Product solutions engineer @google-pay, Pitt CS grad, ham radio enthusiast, linguist
The opinions stated here are my own, not those of my company.
Published Jan 19, 2021
Update 01-30-2021: Originally, I incorrectly asserted that the keyboards would ship with the keys pre-installed when the dye sublimated ones are ready. This was incorrect, and the article has been updated to reflect that.
In the summer of 2017, I heard of an intriguing project to reproduce a classic and well-loved keyboard, the IBM Model F. The Model F is known for its unique keypress action - the buckling spring. Unlike most mechanical keyboard switches, the switch in a buckling spring keyboard gives the spring in each key room to buckle when it is depressed, leading to a very tactile experience. I took a look at the Model F Labs website and decided to support the project by pre-ordering an F77.
The astute reader will realize that this post, written upon receiving my F77, was published in 2021, nearly four years after placing that preorder, and might expect my opinion of the project to be soured by the long wait. On the contrary, following the project over the past few years has been extraordinarily interesting, and has greatly added to the enjoyment I now experience from my new keyboard. Clearly, others have felt the same way, with over 2,000 people supporting the project and over $1.2M in sales. Rather than rehashing the backstory behind the project, the design and production challenges, and advantages of the Model F design, I’ll link to the website, blog, and Popular Mechanics article about the project, while sharing some pictures and a video of the keyboard in action below.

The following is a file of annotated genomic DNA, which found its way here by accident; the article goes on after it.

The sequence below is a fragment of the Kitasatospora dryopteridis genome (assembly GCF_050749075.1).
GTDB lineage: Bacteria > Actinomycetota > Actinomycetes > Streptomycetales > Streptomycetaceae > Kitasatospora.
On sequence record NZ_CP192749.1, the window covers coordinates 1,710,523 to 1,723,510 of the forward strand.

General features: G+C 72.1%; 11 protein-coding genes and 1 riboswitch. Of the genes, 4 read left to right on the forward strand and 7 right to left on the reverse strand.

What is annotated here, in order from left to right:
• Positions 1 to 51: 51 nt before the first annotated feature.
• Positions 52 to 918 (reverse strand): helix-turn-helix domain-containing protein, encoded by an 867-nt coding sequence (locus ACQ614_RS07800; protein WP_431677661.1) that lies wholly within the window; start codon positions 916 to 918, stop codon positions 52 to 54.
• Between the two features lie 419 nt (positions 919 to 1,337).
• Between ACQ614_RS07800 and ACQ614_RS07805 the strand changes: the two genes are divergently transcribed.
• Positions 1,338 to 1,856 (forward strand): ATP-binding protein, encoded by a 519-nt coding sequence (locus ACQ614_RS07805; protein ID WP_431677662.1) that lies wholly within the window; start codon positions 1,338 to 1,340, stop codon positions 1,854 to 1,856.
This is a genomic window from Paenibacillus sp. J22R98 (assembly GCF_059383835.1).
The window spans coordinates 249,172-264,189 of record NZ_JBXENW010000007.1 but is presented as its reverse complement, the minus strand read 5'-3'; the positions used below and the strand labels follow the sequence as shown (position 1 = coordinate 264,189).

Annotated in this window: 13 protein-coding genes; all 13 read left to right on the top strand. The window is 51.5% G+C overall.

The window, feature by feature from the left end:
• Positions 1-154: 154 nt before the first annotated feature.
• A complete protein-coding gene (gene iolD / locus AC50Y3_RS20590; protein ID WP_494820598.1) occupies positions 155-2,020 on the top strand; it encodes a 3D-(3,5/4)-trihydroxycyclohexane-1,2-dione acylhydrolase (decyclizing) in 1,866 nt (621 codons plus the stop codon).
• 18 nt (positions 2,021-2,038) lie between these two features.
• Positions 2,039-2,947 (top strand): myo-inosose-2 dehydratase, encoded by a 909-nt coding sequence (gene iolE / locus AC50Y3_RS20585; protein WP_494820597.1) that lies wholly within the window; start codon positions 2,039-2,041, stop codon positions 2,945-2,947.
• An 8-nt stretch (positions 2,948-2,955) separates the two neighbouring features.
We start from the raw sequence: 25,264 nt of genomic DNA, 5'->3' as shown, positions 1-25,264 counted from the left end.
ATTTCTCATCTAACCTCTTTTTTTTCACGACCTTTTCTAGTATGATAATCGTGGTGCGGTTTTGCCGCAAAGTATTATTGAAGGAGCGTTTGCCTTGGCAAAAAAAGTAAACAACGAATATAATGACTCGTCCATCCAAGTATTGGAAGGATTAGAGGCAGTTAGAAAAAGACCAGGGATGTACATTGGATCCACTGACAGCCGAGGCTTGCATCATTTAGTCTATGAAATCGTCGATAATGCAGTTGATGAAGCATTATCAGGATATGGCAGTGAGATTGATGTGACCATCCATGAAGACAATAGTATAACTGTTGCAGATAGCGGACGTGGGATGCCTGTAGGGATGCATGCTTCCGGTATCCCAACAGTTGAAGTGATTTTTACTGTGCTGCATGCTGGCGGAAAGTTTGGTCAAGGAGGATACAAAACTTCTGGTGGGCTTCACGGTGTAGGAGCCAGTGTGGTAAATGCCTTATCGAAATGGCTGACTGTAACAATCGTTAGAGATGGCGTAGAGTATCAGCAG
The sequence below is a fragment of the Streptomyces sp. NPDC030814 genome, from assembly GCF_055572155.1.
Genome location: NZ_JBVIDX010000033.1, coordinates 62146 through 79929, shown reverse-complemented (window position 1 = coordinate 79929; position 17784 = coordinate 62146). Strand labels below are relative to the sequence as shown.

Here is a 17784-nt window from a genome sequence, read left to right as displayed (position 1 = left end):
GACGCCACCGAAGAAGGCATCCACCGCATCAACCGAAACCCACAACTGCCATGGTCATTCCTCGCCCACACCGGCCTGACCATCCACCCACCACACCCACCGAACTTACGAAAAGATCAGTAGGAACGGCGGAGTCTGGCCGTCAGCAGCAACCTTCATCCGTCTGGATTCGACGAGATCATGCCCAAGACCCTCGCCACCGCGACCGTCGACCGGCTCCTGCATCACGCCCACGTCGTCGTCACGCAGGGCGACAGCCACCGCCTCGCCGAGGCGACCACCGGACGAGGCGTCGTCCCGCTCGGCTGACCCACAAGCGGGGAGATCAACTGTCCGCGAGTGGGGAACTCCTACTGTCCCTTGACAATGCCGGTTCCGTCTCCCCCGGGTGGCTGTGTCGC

Note: I was given the option to have my keyboard delivered early without dye-sublimated keys as the key printing was delayed for a number of reasons. The pictures below show the F77 keyboard with blank keys which I purchased to use until the dye-sublimated ones are ready later this year.
The keyboard was shipped in a plastic bag that protected the box and packing slip well.
The box had a label on it indicating the serial number along with the neat drawing of a buckling spring.
Opening the box revealed perfectly-fitting styrofoam enclosing the keyboard.
The attention to detail shows even in the packaging, as this embossed F77 on the styrofoam demonstrates.
Outside the styrofoam was an invoice, printed appropriately on pinfeed computer paper.
Opening the styrofoam, the keyboard, inserts, and cork feet were packed neatly inside. My keyboard came without keys installed since the dye sublimated keys weren’t ready and I opted to receive the keyboard early, ordering a set of blank keys to use in the meantime. My current keyboard is a DAS Model S with blank keys, so I didn’t mind not having the symbols printed.
The keyboard itself has a quality engraved plate on the bottom of it, with its serial number and date of manufacture.
Installing the keys is not a particularly quick process, but there are lots of helpful tips on the project website. The basic process includes holding the keyboard vertically, with the spacebar up, pressing each key into its slot, ensuring it depresses with a compelling motion and noise, and then moving onto the next key until all the keys are seated. It’s not a difficult process, and since the keyboard is designed to last practically forever, it’s a process that would behoove any Model F keyboard owner to get comfortable with.
What does the assembled keyboard sound like?